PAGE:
New meat, new world?

News | Posted on Tuesday 14 December 2021

PhD student Katie Noble considers the environmentally sustainable alternatives to Concentrated Animal Feeding Operations.

Image: Shutterstock
Image: Shutterstock

Over 70% of all meat consumed in the world today comes from factory farms. Also known as Concentrated Animal Feeding Operations (CAFOs), factory farms are a relatively recent agricultural invention that have completely transformed farming and the face of the planet. The environmental and social impacts of CAFOs are immense.

Raising exceptionally high numbers of animals in very confined spaces produces vast volumes of waste, causes dangerous levels of local air and water pollution, creates the perfect conditions to spread pathogens and cause zoonotic disease outbreaks, and it is also extremely unethical for the animals who suffer in these inhumane systems. CAFOs were designed to meet the rising global demand for meat as cheaply as possible and they have succeeded in providing very cheap meat to the masses. However, this method of farming is environmentally unsustainable and morally unethical. Earth’s meat problem needs better solutions.

Cultured meat, also commonly known as ‘cultivated meat’, ‘clean meat’, ‘lab-grown meat’ or ‘cell-based meat’ may be the best solution to this problem. This meat is made by taking a small sample of stem cells from a living animal, in a painless procedure, and growing these cells into muscle tissue in bioreactors. This meat is then formed into the products we know and love in the same way they would be at a conventional meat factory. The meat produced is real meat, cellularly indistinguishable from the meat grown on an animal's body.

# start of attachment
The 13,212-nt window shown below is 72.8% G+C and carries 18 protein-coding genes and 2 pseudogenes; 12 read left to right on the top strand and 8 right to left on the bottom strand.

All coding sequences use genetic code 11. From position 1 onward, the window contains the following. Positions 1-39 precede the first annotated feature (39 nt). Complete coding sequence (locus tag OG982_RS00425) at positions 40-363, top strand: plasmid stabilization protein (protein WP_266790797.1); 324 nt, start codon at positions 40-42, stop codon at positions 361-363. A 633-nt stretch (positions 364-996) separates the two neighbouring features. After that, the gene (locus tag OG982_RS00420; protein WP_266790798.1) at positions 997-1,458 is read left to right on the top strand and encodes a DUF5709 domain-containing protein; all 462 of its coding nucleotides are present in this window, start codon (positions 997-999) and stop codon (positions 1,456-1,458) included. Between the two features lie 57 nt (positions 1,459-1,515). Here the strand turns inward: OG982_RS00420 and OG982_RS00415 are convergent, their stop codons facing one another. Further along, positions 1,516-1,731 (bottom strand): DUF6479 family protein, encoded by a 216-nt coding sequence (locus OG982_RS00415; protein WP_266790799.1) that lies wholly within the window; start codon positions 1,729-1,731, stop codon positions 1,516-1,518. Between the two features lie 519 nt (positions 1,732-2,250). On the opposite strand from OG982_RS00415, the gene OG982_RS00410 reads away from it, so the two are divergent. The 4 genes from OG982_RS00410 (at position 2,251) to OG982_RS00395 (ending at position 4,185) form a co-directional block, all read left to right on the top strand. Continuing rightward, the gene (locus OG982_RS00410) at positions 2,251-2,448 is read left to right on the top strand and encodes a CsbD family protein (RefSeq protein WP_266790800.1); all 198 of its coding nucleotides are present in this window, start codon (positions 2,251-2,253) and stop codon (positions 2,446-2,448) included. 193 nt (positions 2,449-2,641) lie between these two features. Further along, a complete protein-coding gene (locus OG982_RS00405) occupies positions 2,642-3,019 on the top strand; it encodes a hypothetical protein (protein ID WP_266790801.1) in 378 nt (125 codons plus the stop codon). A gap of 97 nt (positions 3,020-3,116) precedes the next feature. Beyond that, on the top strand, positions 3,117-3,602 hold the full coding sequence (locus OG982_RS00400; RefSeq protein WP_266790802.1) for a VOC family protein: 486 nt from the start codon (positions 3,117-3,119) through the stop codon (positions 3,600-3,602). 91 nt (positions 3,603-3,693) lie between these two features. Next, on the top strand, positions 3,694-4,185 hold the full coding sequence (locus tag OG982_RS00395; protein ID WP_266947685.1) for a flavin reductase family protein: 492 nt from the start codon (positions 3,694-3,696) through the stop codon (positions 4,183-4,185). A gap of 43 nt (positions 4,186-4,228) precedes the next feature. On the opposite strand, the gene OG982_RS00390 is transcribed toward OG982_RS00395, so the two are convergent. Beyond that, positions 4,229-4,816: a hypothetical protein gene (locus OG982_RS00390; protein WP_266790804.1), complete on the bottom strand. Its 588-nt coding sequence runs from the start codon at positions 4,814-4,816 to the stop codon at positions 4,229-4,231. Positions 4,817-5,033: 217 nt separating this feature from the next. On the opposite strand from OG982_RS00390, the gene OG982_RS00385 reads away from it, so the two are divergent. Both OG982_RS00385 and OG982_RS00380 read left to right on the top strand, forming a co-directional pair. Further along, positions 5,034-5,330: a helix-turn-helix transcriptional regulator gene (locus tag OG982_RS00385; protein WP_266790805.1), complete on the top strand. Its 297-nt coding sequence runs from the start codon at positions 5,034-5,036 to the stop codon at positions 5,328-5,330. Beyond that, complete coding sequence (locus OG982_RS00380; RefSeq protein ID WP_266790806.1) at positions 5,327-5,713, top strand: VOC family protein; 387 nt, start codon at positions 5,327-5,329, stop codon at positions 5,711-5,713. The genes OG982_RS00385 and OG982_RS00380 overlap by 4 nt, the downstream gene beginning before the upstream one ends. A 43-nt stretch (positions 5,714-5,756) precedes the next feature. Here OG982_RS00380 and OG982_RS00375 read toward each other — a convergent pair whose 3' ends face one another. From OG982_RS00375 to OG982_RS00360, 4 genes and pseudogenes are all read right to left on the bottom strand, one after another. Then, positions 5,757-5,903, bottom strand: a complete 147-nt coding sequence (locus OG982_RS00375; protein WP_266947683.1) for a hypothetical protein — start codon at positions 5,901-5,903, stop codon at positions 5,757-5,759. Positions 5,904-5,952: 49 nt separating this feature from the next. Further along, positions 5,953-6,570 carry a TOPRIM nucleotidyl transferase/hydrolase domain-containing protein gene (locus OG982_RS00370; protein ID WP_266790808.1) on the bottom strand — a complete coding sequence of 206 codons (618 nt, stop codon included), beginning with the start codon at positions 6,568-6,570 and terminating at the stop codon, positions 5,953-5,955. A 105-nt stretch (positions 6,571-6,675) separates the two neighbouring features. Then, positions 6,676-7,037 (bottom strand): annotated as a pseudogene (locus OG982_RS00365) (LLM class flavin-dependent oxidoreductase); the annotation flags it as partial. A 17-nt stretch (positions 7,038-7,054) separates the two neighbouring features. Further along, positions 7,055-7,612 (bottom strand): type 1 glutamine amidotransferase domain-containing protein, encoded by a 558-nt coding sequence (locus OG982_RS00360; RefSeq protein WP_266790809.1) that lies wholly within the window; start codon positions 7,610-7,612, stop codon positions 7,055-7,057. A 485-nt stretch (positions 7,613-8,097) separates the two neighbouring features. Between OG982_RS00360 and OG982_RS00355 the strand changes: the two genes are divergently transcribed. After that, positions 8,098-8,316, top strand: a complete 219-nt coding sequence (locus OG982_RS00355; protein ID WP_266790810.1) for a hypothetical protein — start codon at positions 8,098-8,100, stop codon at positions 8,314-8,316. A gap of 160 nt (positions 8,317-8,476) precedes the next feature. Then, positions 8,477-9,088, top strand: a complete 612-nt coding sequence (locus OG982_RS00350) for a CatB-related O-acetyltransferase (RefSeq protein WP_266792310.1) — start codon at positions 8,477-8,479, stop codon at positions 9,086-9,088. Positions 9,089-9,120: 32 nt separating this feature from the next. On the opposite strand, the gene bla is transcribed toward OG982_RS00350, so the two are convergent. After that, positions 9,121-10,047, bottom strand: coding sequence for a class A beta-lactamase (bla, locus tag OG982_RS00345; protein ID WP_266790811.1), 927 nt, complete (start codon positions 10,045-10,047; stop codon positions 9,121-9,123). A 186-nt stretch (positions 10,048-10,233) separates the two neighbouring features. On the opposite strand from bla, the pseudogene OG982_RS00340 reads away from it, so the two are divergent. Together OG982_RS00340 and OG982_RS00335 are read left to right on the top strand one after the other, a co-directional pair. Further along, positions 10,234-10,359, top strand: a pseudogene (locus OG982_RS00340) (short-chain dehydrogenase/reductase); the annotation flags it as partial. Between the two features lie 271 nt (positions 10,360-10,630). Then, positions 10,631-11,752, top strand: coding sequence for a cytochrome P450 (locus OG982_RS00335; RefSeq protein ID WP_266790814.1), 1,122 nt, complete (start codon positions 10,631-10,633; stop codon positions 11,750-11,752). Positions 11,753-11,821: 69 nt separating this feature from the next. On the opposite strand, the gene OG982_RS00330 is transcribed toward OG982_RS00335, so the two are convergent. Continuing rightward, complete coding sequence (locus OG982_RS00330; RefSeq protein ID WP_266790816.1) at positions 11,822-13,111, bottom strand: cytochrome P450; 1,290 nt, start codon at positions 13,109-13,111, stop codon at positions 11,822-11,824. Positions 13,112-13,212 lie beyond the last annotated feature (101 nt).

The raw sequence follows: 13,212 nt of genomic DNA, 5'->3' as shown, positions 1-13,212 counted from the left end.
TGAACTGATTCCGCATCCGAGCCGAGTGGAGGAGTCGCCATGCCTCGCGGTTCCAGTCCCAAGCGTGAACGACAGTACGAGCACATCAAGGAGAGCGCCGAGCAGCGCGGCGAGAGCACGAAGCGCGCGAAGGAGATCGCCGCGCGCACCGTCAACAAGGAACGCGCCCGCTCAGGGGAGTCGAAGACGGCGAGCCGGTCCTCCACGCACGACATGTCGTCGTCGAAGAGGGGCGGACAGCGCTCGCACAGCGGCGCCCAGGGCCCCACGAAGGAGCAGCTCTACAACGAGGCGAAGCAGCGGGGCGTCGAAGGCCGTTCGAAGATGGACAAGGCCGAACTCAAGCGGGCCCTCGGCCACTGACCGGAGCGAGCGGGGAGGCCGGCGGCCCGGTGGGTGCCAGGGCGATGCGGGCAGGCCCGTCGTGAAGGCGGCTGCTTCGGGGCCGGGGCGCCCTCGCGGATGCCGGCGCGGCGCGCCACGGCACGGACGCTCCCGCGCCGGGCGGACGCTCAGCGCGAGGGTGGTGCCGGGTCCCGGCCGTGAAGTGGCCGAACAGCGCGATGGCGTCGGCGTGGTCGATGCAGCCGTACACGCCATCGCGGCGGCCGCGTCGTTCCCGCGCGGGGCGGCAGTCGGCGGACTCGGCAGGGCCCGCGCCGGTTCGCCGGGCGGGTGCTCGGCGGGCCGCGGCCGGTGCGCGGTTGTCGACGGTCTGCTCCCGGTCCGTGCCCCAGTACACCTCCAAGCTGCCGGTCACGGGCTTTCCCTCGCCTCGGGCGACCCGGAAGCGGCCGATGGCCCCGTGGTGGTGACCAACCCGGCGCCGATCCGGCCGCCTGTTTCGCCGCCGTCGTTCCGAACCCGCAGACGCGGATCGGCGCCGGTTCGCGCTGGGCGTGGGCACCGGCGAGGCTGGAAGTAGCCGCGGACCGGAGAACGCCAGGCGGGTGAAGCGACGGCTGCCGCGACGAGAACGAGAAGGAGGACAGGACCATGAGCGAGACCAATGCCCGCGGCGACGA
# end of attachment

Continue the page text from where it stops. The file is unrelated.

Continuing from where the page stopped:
Image: The Guardian

There are companies all over the world currently working on perfecting this process for every type of meat imaginable. Chicken, beef, pork, lamb, foie gras, alligator, zebra, lion, tortoise, the list goes on. With the emergence of cultured meat technology and the ability to produce meat without killing animals, we may be able to significantly diversify the protein sources in our diets, whilst reducing the impact of animal agriculture on Earth’s natural environment and climate change.

The environmental impacts of cultured meat production however, are currently unknown. One of the first and most commonly cited Life Cycle Analysis (LCA) studies undertaken for cultured meat found that compared to conventionally produced meat it may produce 78-96% less greenhouse gas emissions, require 99% less land and use 7-45% less energy (Tuomisto and Joost Teixeira de Mattos 2011).

These figures however, are largely hypothetical and LCA studies of large-scale and fully operational cultured meat factories are needed to understand its true environmental impact. This is not currently possible as no commercial-scale production facilities exist at present, although some small pilot facilities are now currently under construction. If cultured meat production does actually have the ability to significantly reduce the meat industry’s GHG emissions and free up large portions of Earth’s agricultural land, it could become a key component in our global strategy to combat climate change.

Land used for animal feed production could be rewilded to help restore Earth’s biodiversity. It could also be used to produce crops for human consumption, reducing world hunger. Where this technology is going to take us is currently unknown but if it can provide what its advocates promise, we may be looking at a new meat that can change the world.

Contact us

Leverhulme Centre for Anthropocene Biodiversity
lcab-enquiries@york.ac.uk

Related links

Find out more about Katie Noble's research

Contact us

Leverhulme Centre for Anthropocene Biodiversity
lcab-enquiries@york.ac.uk

Related links

Find out more about Katie Noble's research